FilmAid Uses the Power of Cinema for Good

The charitable organization is dedicated to changing lives by screening films in refugee camps and poverty-stricken regions.
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Screening both classic and instructional films in refugee camps and poverty-stricken regions, charitable organization FilmAid is dedicated to changing lives through the power of cinema. The organization, started by Hollywood film producer Camille Baron (Capote, Monsoon Wedding), also sponsors activities that foster skills development.  

“The similarities to what I am doing now and the work we do with FilmAid are evident,” Baron tells Vanity Fair about how her work in Hollywood compares to her organization’s. “The physical tools, cameras, lights, costumes, the camaraderie of cast and crew, team building, everyone working toward a common goal. In both worlds we want our audiences to be moved by the end product. But the differences are vast.”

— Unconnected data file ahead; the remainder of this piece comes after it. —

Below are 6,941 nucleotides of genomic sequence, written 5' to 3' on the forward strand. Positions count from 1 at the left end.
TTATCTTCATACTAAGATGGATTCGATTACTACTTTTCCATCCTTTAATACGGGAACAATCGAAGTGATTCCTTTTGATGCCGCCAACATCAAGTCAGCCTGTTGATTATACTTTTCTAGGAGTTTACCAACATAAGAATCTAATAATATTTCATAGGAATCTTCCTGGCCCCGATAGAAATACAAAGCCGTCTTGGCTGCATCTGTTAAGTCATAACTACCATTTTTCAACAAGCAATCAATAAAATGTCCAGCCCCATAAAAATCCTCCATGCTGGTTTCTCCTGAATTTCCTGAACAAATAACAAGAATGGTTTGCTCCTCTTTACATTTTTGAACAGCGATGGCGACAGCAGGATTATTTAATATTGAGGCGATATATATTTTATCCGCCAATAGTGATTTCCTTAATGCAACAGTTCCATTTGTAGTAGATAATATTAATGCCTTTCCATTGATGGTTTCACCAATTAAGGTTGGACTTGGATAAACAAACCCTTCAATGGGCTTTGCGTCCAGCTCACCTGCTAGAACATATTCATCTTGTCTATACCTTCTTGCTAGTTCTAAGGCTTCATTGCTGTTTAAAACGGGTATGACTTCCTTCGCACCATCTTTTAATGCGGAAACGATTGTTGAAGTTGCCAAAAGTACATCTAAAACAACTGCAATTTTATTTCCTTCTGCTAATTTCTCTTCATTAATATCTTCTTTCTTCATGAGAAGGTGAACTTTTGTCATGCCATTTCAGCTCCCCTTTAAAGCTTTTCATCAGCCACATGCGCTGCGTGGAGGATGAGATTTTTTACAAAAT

As FilmAid’s manifesto puts it, the organization is dedicated to alleviating “psychological problems associated with trauma, isolation, idleness and despair, offering hope through the simple joy of the movies and the creative outlet of self-expression.” But besides just showing entertaining fare, FilmAid uses the power of the moving image to disseminate important information, such as about vaccinations. “I learned very quickly that we could use the screens for more than entertainment. We could also communicate life-saving education. We were drawing huge crowds, and everyone wanted to see what was being projected,” Baron explains.  

“FilmAid’s content is made with extremely limited resources and the final product is not for sale. It is not about commerce,” Baron said. “Itis about creative self-expression, process, information, education, art and entertainment. We have a specific audience in mind and endeavor to evoke an emotional response while addressing critical issues. We work with individuals who are often cut off from their former lives and/or from the outside world.”

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